Advertising and you – Part 4 of 4

Updated: Aug 28


Where are we going wrong?


It’s easy to criticise


Let’s face it, we all do it and we all do it quite a lot of the time. We all sit in our comfortable armchairs passing critical judgements on people, generally who have far more talent and success than we have. Think about the last sporting event you watched...

I am as guilty of this as anyone and I am writing this article as a way of redressing the balance somewhat. I hope.


To be more constructive


We have looked at the state of advertising, the Boomerang Curve and where problems may be lining up for us in the future. Spotting the issue is one thing, how to avoid it is less obvious.

If you are reviewing your marketing strategy, the chances are you are considering the three basic questions that your audience will be asking:


  1. Who?

  2. What?

  3. Why?


(By the way, if you are not considering these fundamental questions, you really need to stop and rethink)


Pretty simple stuff on the face of it but, if you cannot answer these questions satisfactorily and IN ORDER, you have a problem. If you play Dungeons and Dragons this sequential question and answer process should be second nature of course but, for the rest of us, well we probably have lives.


The first question ‘Who or, more completely, who are you?’ is becoming more challenging as media channels become flooded with low-grade, low-cost messaging and the resultant noise drowns out all but the biggest and loudest. We have seen this time and time again (that pesky Boomerang Curve) and we can see it now, if we just pause for a moment and look at the market.


If you don’t have the budgets of a Coca Cola, Procter & Gamble or L’Oreal (yes you are worth it apparently) you need to maximise the impact of your communications, not just follow the herd and get lost in the general melee.


It’s clear that you need to capture your audience’s attention at this critical initial point if you are to take your target to the second question. We will look more closely at how we address that issue later but, for now, I am sure you are keen to jump forward so, here is the second question:


What do you have that may interest me?


So, what do you have? Do not underestimate this question. The easy answer is, of course, your product or services. Not good enough. Your competition, by definition, offers similar products or services, so how do you differentiate yourself and build (or maintain) interest?


This is the tricky stage. Actually, they are all tricky but this is the stage at which so many companies go straight to talking about themselves. Like the party bore who can’t stop telling you about their new house/car/holiday/job/salary/conquest ad nauseam, this self-centred focus will rapidly alienate an audience and deliver them directly into the hands of your competition. “Excuse me, I have just seen my old friend Bill come in, I must nip over and say hello”. Used (or heard) this before? You don’t actually know anyone called Bill do you.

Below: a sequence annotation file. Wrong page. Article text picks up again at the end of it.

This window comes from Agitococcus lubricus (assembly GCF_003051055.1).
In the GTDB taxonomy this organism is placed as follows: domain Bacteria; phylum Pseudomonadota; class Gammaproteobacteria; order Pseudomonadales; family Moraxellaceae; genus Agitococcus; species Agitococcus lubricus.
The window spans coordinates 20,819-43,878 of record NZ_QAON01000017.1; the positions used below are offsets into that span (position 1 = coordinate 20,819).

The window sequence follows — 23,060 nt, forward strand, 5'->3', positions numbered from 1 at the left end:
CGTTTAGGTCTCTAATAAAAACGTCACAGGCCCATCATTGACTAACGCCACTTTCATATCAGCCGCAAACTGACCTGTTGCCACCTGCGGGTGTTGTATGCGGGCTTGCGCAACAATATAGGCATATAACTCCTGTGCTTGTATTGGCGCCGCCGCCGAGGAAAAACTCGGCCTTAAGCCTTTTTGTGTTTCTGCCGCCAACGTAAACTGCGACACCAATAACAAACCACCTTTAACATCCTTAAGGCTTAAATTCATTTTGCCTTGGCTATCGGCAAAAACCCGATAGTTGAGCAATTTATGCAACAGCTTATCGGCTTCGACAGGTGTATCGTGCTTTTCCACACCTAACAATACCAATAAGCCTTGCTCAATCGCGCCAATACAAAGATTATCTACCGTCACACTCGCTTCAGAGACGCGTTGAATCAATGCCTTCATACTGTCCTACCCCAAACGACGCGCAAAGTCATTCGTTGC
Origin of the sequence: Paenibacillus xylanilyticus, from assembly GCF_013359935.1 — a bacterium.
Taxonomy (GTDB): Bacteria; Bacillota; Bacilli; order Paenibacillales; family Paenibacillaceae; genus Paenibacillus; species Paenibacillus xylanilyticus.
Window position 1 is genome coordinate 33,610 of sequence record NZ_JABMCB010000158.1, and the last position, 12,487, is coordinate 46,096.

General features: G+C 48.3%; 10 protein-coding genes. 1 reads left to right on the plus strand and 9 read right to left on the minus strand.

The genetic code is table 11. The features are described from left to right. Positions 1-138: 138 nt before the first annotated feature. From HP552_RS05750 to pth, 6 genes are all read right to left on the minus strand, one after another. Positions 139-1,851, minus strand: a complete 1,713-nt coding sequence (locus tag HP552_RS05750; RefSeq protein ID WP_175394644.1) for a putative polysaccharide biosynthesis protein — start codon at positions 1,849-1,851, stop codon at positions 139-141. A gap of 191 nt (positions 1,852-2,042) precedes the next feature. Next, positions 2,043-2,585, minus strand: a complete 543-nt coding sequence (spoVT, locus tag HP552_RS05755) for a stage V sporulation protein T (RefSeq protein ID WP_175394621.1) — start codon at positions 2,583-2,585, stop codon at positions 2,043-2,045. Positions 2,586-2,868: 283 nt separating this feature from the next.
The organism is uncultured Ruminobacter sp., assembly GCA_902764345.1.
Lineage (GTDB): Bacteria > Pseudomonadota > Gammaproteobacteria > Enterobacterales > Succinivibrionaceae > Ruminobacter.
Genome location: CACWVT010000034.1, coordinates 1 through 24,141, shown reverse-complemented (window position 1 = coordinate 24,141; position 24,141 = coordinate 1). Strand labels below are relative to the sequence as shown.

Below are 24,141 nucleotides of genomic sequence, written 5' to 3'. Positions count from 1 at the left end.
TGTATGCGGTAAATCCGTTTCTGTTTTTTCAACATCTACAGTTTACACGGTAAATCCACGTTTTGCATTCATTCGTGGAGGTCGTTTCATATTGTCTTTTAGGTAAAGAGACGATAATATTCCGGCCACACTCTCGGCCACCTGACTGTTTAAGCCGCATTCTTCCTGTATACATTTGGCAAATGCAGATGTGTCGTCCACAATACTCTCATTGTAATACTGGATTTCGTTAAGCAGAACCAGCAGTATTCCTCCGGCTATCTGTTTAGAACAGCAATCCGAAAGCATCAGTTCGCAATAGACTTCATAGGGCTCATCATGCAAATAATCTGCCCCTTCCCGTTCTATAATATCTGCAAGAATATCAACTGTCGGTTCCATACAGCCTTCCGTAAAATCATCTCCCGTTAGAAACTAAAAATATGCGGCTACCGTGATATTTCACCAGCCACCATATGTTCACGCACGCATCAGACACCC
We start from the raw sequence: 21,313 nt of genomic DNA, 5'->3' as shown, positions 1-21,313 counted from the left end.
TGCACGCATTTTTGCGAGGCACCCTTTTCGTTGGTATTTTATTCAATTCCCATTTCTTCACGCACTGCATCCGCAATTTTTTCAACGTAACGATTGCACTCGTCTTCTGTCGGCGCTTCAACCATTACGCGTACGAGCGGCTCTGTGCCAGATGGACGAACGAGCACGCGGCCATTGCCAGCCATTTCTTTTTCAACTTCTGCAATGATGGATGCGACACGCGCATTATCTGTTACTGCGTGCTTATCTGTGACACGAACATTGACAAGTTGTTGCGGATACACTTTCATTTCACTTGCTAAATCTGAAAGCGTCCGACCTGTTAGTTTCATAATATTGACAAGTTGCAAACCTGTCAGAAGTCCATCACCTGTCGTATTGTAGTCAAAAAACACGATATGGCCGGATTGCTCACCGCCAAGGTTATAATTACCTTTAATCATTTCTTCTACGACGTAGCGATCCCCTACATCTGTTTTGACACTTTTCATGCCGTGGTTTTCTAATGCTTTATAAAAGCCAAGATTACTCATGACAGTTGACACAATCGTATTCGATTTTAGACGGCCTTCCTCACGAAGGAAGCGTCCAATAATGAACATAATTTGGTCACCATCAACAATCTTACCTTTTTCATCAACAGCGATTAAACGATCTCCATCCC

If, instead, you consider the perspective of your audience and put yourself in their shoes, you should find that your offering provides a solution to a need or a problem. Now you have something of interest and a reason to open the conversation.


Engage with your audience and do it in a way that is different from everyone else. Show that you care and understand. Show that you can help.


But, and here is the key thought, you need to be able to prove you can deliver. What you say must be true! Get this wrong and you will never reach the third question.


Let’s assume you have captured attention, engaged delightfully, delivered your messages and are ready for the last hurdle. ‘Why should I believe what you say?


You can’t relax yet. You must convince your audience to do something and the mistake most often made is to tell the audience not show them. You have seen it so many times. Companies tend to talk about the fact that they are “the biggest, the best, the most experienced, the most successful etc” and it is totally meaningless.


If your audience response could be “well you would say that wouldn’t you” your message has failed. You have not SHOWN them, you have TOLD them and you have lost your opportunity to communicate because, well you would say that wouldn’t you.


It’s a tortuous game. At each stage there are many opportunities to get it wrong and drop the ball but, with the right strategy and creative approach, you can not only capture the attention of a prospect but also engage and lead them to a point of action.

I will be happy to show you the way if you need help


David Acton

+44 (0) 1780 322 101

david.acton@strawman.agency

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